Now that the President has tapped the chief defender of his warrantless wiretapping program to become CIA Director, what are we going to do about the nomination of Michael Hayden to head this wayward agency?
Peter Hoekstra, Republican chairman of the House Intelligence Committee describes this nominee as "the wrong person, in the wrong place, at the wrong time." Of course he's right.
He's nearly prophetic on a day when we are reminded of the Administration's determination to keep the extent of their illegal domestic spying program secret. Think about the fact that we have to read in the newspapers that the Department of Justice abruptly ended an investigation into the conduct of department lawyers who approved the program - not because the approving lawyers were cleared of wrongdoing but because investigators were denied the information to conduct the investigation. Does the Attorney General care about the oath he took? It didn't demand he protect a President's reputation, it demanded he protect the Constitution.
What else? Oh, yes, today we learn the NSA isn't just listening to international calls but is collecting the phone call records of tens of millions of Americans who aren't suspected of wrong-doing. How many times will government secrecy shield decision-makers from any kind of accountability?
Enough is enough. Yes, Congress needs to end the days of roll-over and rubber stamp before General Hayden becomes Director Hayden and proves Chairman Hoekstra right by doing the job wrong.
But something far more fundamental is out of whack in Washington. Every day we learn something new about this Administration's attitude - and too many people greet each story with a yawn as we learn that President Bush has announced he can disobey more than 750 laws enacted on his watch. Since when do we accept that any President has the power to set aside statutes passed by Congress when it conflicts with his interpretation of the Constitution?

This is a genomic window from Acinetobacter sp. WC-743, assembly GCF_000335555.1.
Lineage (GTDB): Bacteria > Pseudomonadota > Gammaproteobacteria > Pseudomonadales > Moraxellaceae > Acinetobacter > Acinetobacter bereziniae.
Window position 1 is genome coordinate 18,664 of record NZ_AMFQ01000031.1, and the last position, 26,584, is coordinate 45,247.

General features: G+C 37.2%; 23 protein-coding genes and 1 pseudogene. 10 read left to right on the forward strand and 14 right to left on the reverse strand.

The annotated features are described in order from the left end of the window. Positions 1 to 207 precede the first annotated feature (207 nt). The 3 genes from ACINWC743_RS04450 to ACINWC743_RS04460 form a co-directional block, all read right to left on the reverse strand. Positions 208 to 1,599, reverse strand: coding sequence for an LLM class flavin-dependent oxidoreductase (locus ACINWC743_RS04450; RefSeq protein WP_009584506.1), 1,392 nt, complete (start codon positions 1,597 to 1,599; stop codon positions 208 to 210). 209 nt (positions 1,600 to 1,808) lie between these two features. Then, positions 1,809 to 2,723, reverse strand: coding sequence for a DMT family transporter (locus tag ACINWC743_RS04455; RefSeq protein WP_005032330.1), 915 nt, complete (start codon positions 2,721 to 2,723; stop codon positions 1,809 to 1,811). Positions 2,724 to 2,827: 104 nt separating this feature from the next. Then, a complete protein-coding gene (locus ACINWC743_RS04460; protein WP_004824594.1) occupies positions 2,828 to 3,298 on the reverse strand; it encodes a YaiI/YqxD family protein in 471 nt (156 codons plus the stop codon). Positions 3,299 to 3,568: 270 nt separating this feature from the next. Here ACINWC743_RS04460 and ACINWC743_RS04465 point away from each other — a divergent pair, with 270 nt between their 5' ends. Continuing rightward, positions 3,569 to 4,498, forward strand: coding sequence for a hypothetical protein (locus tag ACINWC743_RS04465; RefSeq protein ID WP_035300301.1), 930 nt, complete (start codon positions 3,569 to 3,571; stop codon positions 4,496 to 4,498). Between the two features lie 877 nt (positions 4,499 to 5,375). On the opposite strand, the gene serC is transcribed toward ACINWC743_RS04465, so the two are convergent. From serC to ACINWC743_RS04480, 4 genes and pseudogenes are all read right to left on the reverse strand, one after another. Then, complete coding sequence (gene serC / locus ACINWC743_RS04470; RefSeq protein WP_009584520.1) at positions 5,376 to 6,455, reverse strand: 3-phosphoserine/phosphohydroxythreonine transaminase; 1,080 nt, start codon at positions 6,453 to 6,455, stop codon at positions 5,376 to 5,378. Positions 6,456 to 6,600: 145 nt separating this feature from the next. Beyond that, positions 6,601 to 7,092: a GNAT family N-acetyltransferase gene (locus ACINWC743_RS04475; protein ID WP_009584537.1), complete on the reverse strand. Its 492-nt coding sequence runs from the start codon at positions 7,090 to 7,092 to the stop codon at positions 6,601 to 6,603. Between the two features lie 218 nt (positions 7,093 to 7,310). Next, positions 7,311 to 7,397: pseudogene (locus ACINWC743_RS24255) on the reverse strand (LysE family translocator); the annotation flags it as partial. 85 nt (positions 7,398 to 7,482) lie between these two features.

We're dealing with a group of people who believe our traditional values are a luxury we can no longer afford. That's the Bush-Cheney Doctrine - under which we can't foreswear the fool's gold of information secured by torturing prisoners, under which we need to create a shadow justice system with no rules and no transparency, under which unwarranted secrecy and illegal spying are now absolute imperatives of our national security and those who question the abuse of power question America itself.
These guys believe in their guts that executive powers trump the constitutional doctrine of separation of powers and smearing administration critics is not only permissible, but necessary-and revealing the identity of a CIA agent is an acceptable means to hide the truth.
I know one thing - we can't defeat the Bush Cheney Doctrine if we're not crystal clear that it's wrong and we will not tolerate it any longer.
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